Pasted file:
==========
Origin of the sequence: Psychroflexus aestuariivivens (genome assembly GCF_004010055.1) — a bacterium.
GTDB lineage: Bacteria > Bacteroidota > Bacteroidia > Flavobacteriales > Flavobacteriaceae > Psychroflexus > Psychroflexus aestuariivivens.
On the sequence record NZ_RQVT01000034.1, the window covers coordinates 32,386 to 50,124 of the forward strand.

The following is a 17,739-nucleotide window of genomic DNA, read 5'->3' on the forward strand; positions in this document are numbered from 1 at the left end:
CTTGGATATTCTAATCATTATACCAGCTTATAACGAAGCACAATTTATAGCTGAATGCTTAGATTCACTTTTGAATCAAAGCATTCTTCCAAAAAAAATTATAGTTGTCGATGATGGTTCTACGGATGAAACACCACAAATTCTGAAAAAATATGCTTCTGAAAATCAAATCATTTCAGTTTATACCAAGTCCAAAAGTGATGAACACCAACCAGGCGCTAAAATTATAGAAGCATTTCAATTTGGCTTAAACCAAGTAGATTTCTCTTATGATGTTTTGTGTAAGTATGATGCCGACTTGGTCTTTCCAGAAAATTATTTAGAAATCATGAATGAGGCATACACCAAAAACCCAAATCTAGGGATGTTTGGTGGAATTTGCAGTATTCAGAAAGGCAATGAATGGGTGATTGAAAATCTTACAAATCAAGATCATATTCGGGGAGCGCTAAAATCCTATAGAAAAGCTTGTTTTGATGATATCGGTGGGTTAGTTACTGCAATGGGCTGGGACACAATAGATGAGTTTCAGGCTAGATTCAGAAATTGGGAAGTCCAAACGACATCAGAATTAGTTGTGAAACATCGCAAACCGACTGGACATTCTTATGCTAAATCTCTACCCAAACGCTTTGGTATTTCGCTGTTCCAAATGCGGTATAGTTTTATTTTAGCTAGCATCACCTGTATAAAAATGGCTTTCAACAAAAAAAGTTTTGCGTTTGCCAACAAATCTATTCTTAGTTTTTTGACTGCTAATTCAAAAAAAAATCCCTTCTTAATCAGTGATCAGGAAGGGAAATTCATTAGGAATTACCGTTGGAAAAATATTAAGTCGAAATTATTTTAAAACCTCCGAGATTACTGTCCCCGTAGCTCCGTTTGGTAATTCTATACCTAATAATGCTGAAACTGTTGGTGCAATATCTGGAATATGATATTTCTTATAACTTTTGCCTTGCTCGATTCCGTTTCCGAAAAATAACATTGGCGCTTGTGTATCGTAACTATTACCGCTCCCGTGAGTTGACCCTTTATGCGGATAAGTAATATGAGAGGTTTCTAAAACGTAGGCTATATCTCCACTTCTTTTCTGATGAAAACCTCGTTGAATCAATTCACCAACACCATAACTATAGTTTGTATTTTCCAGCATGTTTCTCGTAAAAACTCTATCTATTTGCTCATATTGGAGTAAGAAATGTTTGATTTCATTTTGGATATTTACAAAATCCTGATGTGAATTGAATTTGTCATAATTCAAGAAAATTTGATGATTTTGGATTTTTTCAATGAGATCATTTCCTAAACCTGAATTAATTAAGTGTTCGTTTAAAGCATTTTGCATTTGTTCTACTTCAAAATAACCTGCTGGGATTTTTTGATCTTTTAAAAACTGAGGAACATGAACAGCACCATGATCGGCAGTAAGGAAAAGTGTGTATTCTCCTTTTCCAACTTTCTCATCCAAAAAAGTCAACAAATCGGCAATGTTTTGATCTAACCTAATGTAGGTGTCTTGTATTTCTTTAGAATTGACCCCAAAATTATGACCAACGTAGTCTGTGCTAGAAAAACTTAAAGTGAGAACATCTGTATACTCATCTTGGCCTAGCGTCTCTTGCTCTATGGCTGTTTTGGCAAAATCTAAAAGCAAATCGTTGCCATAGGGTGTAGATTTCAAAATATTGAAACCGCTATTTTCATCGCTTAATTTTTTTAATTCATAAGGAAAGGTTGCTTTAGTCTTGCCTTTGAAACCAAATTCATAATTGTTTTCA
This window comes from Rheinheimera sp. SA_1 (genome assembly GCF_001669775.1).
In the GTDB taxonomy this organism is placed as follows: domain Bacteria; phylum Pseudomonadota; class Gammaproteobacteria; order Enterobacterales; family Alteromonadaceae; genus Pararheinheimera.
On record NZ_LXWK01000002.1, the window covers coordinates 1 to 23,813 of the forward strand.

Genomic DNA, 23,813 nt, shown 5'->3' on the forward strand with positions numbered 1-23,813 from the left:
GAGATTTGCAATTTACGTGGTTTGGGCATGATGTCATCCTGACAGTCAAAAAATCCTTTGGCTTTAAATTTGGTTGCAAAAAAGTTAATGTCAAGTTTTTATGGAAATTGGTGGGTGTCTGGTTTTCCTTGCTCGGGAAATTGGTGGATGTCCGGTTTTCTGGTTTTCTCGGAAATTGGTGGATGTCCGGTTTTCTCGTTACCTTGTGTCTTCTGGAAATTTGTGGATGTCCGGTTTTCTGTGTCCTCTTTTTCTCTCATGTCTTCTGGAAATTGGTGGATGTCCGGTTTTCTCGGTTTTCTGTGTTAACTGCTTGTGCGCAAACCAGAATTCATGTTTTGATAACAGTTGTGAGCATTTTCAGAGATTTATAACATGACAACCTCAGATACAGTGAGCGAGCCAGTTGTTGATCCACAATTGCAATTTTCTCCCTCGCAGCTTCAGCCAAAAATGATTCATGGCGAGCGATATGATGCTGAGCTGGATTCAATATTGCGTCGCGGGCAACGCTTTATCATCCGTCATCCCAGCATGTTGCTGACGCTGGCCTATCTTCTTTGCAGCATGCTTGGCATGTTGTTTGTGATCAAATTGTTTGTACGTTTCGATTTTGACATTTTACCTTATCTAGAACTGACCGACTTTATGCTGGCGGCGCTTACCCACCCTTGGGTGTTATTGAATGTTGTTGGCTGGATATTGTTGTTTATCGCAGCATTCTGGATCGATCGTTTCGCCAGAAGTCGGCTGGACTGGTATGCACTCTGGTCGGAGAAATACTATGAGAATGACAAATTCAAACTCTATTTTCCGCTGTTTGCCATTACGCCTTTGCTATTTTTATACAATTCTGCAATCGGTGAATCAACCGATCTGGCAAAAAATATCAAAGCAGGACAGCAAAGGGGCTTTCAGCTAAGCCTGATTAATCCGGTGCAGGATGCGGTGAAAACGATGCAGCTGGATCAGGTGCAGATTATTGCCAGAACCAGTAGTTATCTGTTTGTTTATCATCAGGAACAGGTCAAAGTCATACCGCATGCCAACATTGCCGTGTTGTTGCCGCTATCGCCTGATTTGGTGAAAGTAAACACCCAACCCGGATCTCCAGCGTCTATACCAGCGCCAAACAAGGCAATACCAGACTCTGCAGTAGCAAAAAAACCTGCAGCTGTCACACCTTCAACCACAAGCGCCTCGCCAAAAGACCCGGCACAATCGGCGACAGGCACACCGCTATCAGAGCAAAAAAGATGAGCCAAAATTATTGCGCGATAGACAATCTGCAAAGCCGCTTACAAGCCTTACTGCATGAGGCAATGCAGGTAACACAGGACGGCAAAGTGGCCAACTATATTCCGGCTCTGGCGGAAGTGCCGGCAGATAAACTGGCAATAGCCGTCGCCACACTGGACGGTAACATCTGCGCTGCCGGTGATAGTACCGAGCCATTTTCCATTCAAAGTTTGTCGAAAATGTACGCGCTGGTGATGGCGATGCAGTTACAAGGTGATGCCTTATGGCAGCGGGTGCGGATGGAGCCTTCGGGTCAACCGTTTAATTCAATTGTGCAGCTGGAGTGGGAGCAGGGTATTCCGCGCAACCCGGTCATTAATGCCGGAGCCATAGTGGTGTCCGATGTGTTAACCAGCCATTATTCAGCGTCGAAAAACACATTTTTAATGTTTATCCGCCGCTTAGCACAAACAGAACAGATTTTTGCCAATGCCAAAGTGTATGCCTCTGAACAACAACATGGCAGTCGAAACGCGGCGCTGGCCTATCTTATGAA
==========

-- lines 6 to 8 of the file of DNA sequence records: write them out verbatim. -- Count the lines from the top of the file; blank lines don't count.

This window comes from Rheinheimera sp. SA_1 (genome assembly GCF_001669775.1).
In the GTDB taxonomy this organism is placed as follows: domain Bacteria; phylum Pseudomonadota; class Gammaproteobacteria; order Enterobacterales; family Alteromonadaceae; genus Pararheinheimera.
On record NZ_LXWK01000002.1, the window covers coordinates 1 to 23,813 of the forward strand.